For ROSY TEMPLE, marketing manager of family-owned Magee 1866, the weekend is a mix of sport, friends, solo time and artistic pursuits …
Since I was child, weekends have never been about a lie-in and a box set catch up. They were about packing in as much activity as possible and that hasn’t changed. I live between Donegal and Dublin and wherever I am, the weekend is a chance to get outside and to enjoy all of the adventures Ireland has to offer.
During the week I work with my brother, Patrick, sister, Charlotte and father, Lynn [CEO of Magee 1866] in the family business of Magee 1866. My father decided the office team should have a half day on Fridays. This means all week we’re in the office by 8am allowing us to make the most of our Friday afternoons.
You might think I see enough of family during the week, but we share plenty of interests beyond our love of luxury fabrics and clothing. We’re fiercely competitive and usually head out for a cycle together. Or I’ll be out running with my brother Patrick. This summer, we both ran the inaugural Magee 1866 Donegal Wild Atlantic Marathon; he beat me! My mother has an incredible one-acre walled garden [Salthill Garden] and recently I’ve been getting to grips with growing vegetables. Both my siblings now have children so I also love spending time with them and being “Crazy Aunt Rosy.”
I spent over four years in London [in sales and marketing at Christie’s and the food start-up, Rebel Kitchen] where weekends were a combination of parties, swimming in the Serpentine Lake in Hyde Park and hours at the Royal Academy or The Tate. Yet, even with all of that, one of the reasons I left London was the lack of wildness on the doorstep. Now, I’m so lucky to have the outdoors within reach. I love the freedom of hopping on my bike in Dublin and being up the Sally Gap in no time.
On Saturday mornings, winter or summer, you’ll find me swimming at our local pier in Donegal or I love meeting friends for a dip and catch up at Seapoint, Dublin. Nothing beats shared experiences with friends. I’m not a fan of eating out for breakfast; I prefer to have the freshest ingredients to hand and a decent-sized kitchen table for reading the newspaper. I have my classical music on as loud as I like – you can’t listen to Rachmaninoff on full blast in a café. If I’m at home, I’ll nip out to collect our own eggs, for poached eggs on homemade wheaten bread, or when I’m in Dublin, I’ll splash out in a quality grocery shop, somewhere like Liston’s on Camden Street, and make a breakfast fit for a king.
I tend to avoid being cooped up in a restaurant in the middle of the day – long lunches are not my style. Without a doubt if I’m in Donegal I’ll head out on our Galway Hooker with the sails up and the lines out for mackerel. For lunch I’ll pack a proper picnic with plenty of homemade goodies and bring my favourite coffee [roasted in Dublin, by Upside] and brew up hot water on the Kelly Kettle for a real al fresco experience.
Despite all the sport, you generally won’t find me tucked up in bed early on a Saturday night. I’m not one for formal dinners, and prefer to meet friends in a quirky restaurant like Assassination Custard on Kevin Street, or for a cocktail somewhere like Peruke and Periwig on Dawson Street. In Donegal, O’Neill’s pub is a favourite haunt: it’s a real gem of a place in the middle of nowhere.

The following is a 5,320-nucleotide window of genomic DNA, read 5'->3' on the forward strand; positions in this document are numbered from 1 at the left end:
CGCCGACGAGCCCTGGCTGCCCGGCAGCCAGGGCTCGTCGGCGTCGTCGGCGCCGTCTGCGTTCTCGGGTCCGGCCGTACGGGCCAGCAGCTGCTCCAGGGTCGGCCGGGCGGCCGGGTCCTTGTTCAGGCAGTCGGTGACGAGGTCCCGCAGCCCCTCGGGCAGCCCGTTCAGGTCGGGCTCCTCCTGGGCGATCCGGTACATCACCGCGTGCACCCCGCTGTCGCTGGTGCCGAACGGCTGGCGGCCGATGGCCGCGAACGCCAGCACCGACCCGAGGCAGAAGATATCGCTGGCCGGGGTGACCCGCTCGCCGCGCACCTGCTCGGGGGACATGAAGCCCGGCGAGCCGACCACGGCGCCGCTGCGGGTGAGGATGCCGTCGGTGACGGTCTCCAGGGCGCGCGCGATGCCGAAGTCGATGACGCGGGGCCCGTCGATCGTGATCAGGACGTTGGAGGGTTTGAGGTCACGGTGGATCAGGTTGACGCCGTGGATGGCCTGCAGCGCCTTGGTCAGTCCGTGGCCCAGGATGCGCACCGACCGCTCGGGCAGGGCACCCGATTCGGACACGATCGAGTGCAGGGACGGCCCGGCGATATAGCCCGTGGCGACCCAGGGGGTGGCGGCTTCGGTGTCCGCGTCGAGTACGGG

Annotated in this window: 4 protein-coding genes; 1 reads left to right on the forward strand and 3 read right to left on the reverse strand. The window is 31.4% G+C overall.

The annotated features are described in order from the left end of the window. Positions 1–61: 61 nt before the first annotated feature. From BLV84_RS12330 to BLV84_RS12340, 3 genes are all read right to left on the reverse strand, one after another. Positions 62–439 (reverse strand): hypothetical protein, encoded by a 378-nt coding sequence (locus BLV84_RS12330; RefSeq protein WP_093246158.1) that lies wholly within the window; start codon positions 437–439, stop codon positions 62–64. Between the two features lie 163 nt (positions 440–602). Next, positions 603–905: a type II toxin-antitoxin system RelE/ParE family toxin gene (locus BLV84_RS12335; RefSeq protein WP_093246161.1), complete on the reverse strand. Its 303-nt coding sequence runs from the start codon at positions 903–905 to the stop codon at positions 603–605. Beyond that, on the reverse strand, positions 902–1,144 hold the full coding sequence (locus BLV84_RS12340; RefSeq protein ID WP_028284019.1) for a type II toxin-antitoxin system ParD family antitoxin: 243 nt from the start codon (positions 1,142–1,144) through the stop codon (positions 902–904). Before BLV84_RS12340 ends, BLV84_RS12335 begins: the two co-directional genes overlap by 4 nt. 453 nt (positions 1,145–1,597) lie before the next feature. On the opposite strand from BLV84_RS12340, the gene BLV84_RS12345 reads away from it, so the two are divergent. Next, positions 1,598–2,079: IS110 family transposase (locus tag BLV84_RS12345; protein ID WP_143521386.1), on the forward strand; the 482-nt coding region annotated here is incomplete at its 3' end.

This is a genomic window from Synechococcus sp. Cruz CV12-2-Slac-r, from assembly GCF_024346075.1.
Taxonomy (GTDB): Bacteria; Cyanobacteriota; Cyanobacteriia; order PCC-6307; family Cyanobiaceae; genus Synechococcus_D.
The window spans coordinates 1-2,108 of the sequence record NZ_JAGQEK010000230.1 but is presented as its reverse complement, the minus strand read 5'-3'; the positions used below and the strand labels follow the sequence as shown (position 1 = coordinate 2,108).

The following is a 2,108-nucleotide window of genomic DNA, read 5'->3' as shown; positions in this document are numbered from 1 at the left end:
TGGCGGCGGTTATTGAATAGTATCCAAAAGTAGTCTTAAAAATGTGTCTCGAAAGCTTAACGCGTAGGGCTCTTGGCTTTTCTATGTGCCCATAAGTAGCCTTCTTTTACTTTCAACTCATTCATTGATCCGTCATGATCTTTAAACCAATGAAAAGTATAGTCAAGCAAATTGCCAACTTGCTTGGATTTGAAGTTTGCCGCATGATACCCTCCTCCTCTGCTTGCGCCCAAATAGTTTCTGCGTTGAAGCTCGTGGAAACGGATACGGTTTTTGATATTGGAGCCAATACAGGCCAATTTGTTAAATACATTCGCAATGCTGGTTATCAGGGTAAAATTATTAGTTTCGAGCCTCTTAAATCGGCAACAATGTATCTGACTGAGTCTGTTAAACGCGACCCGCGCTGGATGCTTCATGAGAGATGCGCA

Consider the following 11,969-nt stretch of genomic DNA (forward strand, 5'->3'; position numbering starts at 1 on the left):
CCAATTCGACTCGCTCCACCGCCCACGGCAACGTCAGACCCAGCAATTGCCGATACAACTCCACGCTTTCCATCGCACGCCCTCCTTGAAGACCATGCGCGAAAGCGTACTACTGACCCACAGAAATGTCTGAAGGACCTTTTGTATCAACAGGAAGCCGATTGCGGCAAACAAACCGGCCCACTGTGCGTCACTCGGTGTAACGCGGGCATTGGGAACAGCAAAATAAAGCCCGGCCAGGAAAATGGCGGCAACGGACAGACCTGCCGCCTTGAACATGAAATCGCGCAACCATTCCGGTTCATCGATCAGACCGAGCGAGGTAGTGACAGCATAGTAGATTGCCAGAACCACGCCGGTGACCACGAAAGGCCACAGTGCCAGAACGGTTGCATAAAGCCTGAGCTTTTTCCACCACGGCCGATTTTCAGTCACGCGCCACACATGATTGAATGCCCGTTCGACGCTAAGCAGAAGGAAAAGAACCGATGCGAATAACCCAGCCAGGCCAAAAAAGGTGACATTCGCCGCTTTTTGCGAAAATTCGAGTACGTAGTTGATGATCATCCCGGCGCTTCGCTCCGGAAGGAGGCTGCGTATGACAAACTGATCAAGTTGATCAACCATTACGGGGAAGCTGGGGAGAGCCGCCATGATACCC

On Sunday mornings, I am always outdoors. In winter you will find me donning my Donegal herringbone tweed jacket and heading out with the gun for a few hours of rough shooting. In the summer, I might go out kayaking or training for the next race. This month I’m heading to Killarney for the Quest Adventure Race. It’s five hours of mountain running [25km] and cycling [60km] with a kayaking section. Last month I competed in the Irish Coastal Rowing Championships in Cork with the Donegal Bay Rowing Club and was chuffed with our bronze medal.
The best Sunday lunch is most definitely at home: Mum is an amazing cook so the combination of vegetables from the garden and organic meat from our herd of Aberdeen Angus cows is hard to beat. Of course, I also always eat what I shoot, so it could be woodcock, which is just so flavoursome.
I really savour my own space and need my quota of “Rosy time” on a Sunday afternoon. Earlier this year, I cycled 2,500km solo in Patagonia and the combination of wild camping and working on a sheep farm to understand better the raw material of wool made a lasting impression. I took my sketchbook on my travels and now that I’m home, I try to make time for some painting.
After university I worked in Christie’s on King Street in London, with 18th and 19th-century drawings and watercolours; I’ve always loved the immediacy of watercolour and its ability to capture a moment. If I’m in the city, I’ll take myself off to a gallery to sketch there: some culture is key to balance all my sporting activities. The Hugh Lane is always my go-to gallery in Dublin. I actually am a bit Edwardian and have kept a diary since I was twelve, so I love taking a moment in the gallery café to write up what’s been happening in and outside of work.
To prepare for the week ahead, I make a supply of flapjacks so that I have some decent snacks for the office. Last thing on Sunday, I’ll review my travel plans for the week as I could be jumping between Dublin, Donegal and the UK with work.
I wouldn’t say my weekends leave me feeling well-rested, but certainly refreshed for the week ahead
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